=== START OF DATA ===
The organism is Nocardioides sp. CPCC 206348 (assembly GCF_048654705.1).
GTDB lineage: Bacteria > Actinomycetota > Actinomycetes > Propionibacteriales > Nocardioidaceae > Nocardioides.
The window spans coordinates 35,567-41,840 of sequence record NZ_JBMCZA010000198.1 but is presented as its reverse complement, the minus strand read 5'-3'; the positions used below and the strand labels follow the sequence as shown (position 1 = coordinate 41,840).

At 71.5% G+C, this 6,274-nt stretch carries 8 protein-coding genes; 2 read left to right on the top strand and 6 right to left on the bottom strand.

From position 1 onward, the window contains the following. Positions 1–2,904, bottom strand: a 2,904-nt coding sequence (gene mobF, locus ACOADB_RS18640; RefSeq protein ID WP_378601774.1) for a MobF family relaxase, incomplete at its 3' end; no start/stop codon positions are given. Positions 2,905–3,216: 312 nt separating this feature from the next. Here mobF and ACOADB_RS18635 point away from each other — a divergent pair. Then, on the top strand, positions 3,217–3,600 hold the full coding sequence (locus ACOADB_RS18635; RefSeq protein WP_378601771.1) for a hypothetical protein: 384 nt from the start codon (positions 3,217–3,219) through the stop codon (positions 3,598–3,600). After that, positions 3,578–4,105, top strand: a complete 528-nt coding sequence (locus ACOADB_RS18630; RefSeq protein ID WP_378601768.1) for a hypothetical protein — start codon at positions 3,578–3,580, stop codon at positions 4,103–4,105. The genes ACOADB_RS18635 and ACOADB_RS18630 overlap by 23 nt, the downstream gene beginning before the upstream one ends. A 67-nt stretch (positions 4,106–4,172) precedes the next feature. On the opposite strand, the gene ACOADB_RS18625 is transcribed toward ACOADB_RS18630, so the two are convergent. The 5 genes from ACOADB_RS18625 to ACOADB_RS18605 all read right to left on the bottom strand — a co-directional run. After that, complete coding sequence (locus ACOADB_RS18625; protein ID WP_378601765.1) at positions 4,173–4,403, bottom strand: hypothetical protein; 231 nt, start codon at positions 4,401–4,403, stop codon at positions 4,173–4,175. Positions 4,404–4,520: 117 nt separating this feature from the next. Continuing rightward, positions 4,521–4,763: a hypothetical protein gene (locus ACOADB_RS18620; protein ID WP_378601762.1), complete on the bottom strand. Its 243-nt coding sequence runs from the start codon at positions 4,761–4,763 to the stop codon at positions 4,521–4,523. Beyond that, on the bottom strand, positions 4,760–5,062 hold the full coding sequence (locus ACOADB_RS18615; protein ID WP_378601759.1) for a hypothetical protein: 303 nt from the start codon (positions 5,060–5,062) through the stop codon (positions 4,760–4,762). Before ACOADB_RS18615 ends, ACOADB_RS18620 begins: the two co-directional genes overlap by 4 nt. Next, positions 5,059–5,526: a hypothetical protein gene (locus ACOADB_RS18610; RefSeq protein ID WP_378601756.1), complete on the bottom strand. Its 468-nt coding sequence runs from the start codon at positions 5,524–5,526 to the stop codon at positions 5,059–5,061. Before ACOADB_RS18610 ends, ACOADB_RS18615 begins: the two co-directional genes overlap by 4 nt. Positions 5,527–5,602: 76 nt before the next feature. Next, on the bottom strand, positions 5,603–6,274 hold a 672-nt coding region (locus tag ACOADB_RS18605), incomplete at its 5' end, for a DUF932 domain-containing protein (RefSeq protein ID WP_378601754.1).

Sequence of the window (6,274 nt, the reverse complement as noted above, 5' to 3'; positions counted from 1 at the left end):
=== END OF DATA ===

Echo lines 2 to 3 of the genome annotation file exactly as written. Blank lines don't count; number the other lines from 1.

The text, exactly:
GTDB lineage: Bacteria > Actinomycetota > Actinomycetes > Propionibacteriales > Nocardioidaceae > Nocardioides.
The window spans coordinates 35,567-41,840 of sequence record NZ_JBMCZA010000198.1 but is presented as its reverse complement, the minus strand read 5'-3'; the positions used below and the strand labels follow the sequence as shown (position 1 = coordinate 41,840).